Star Trek has become somewhat stale, playing with the same themes over and over again, in different starships with different captains, and aliens with different make-up, but basically the same themes over and over again.
It’s time for a fresh new Trek. To begin with, set it in the period before the invention of the warp drive, and therefore before Enterprise. Without warp drive, we’ll be limited to our solar system. Imagine taking three months to reach Pluto. What would that be like? What would the view be like from each planet of the solar system? What would sunrise and sunset look like? What would the earth look like?
How would it be to have a permanent moon base? What would the view be like, of an unchanging, desolate landscape, with no vegetation and no animals, and no rivers and no rain? Just rocks against the harsh landscape. And because the moon always has one side facing the earth, assuming the moon base were built on that side, you’d always see the earth at the same position in the sky. Would that be reassuring? How would the stars look against the pitch-black sky?
How would you account for the temperature swings through the day, from -170 to 120 C? Surely, you’d have insulation to prevent the heat from escaping at night. What about the day? Perhaps the roof and walls would have a mirror on their entire area, to keep the base cool? What if a meteorite shatters the mirror on the roof? Would that endanger everyone in the base?
Exploration would perhaps be confined to dawn and dusk, when it’s neither too hot nor too cold. One can have stories based on someone losing their mind, and leaving the base at the wrong time. Or going on an excursion and being deliberately left behind to die in the heat or cold.
What kind of recreational activities would you have? A running race across the lunar landscape?
Imagine the storytelling possibilities that exist for a base on the moon. What if you had a base on Mercury, where the temperature swings are more extreme, from -170 to 430C? Could we even construct a base that copes with these temperature changes and remain habitable?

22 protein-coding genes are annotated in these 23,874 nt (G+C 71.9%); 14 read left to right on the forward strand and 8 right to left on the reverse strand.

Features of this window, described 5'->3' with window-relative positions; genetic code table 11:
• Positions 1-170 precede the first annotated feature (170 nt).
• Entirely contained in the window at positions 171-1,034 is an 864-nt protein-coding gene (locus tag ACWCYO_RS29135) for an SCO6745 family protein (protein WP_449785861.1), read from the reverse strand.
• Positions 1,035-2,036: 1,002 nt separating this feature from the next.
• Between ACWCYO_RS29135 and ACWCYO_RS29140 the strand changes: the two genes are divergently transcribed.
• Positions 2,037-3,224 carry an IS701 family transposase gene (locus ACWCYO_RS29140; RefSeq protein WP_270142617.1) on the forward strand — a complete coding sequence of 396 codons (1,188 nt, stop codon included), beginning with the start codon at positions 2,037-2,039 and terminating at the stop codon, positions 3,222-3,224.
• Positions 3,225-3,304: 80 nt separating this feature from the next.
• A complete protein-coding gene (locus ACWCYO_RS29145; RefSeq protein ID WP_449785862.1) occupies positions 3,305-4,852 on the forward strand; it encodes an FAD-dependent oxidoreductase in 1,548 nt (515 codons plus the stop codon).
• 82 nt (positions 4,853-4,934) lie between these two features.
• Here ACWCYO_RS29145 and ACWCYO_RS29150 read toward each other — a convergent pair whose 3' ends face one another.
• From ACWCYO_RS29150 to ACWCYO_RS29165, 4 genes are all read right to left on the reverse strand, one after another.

Imagine a base floating on the sulphuric acid clouds of Venus, or on the liquid surface of Saturn, like a boat. Imagine the risk of falling down into the acid clouds or the dark, icy cold sea all around you.
Since there are no aliens in our solar system, the show wouldn’t be about meeting them. We’ve had enough of aliens, in different flavors. Let’s make this a show about space itself. Look at this beautiful, emotional scene from Voyager, where two crew members are stranded in the void of space, their oxygen running out, their ship nowhere near. They are rescued in the nick of time. We need more of this, more about the wonders and dangers of space, rather than merely using space as a setting for moral, philosophical or diplomatic issues. Nothing wrong with the “space as a setting” approach, but it’s been rehashed many times over the decades. Let’s try a fresh approach this time, making the show about the wonder of space.
And the dangers. It’s silly and at times unbelievable that people on Trek take insane risks and everything almost always comes out fine at the end. Why doesn’t the captain die, in any of the series? Or becomes maimed? Or his second officer? You can’t take crazy risks without ever paying a price. Because it then becomes like a cartoon, losing its believability. I know that you can’t kill off the main characters, but you can maim them. Or kill off secondary people, like Miles O’Brien in TNG. It has to be a familiar face, not an anonymous disposable character who’s introduced to die.
In addition to not having warp, we wouldn’t have transporters, shields or phasers. And no subspace communication. A message sent from Pluto takes 5.5 hours to reach earth. So, in a crisis, you’re on your own. And when you communicate, it would be like sending messages back and forth, rather than having a live conversation.
This would be a fresh, novel approach to Star Trek. Trek as it exists today shows us a wonderful future. But how is that future built? Let’s have a show that tells us how we got there from here.